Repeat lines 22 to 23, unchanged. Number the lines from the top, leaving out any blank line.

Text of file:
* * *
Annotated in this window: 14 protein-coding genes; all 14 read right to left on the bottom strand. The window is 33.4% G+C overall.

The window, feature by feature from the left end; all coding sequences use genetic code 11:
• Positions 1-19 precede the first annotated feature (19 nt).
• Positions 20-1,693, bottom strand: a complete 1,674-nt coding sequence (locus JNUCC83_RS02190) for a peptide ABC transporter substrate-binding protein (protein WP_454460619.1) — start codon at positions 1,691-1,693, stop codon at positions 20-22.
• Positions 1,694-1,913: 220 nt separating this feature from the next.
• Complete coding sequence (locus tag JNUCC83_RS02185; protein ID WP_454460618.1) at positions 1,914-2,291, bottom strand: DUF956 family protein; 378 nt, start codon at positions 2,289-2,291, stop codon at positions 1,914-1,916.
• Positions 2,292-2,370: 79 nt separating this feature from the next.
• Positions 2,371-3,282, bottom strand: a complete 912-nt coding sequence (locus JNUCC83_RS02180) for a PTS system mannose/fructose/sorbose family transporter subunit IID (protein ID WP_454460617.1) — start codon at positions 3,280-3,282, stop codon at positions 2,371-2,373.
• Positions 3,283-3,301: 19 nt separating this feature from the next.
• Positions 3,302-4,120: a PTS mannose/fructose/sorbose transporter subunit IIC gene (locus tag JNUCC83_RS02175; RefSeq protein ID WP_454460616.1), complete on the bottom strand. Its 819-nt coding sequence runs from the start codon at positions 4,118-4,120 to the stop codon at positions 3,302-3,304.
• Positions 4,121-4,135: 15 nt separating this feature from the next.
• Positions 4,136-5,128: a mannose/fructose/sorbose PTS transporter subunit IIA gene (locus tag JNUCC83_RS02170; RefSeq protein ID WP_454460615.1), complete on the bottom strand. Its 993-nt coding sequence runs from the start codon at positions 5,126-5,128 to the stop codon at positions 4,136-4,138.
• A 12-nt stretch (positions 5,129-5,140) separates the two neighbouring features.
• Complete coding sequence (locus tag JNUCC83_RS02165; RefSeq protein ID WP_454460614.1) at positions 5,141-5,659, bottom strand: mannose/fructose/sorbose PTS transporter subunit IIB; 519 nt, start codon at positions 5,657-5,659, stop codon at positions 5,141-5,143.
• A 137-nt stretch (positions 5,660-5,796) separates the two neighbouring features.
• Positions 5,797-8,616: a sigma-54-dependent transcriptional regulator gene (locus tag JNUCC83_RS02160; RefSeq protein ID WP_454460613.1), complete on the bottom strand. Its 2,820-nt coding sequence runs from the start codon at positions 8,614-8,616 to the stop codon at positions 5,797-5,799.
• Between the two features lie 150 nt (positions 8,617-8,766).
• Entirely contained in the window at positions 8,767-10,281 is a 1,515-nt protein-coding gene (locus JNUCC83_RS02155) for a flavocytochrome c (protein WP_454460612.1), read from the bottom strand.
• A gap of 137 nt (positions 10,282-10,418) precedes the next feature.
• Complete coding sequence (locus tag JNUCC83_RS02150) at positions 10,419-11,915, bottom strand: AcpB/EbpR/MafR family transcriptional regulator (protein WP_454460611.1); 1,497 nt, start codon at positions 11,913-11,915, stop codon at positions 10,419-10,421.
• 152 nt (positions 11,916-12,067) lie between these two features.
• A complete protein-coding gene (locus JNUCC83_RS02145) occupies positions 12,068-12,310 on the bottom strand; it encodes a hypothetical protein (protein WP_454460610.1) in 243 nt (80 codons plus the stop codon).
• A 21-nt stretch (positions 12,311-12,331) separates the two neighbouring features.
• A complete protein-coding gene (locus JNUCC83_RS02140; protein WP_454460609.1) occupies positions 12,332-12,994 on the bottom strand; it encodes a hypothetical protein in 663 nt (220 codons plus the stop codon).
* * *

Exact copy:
• A complete protein-coding gene (locus JNUCC83_RS02145) occupies positions 12,068-12,310 on the bottom strand; it encodes a hypothetical protein (protein WP_454460610.1) in 243 nt (80 codons plus the stop codon).
• A 21-nt stretch (positions 12,311-12,331) separates the two neighbouring features.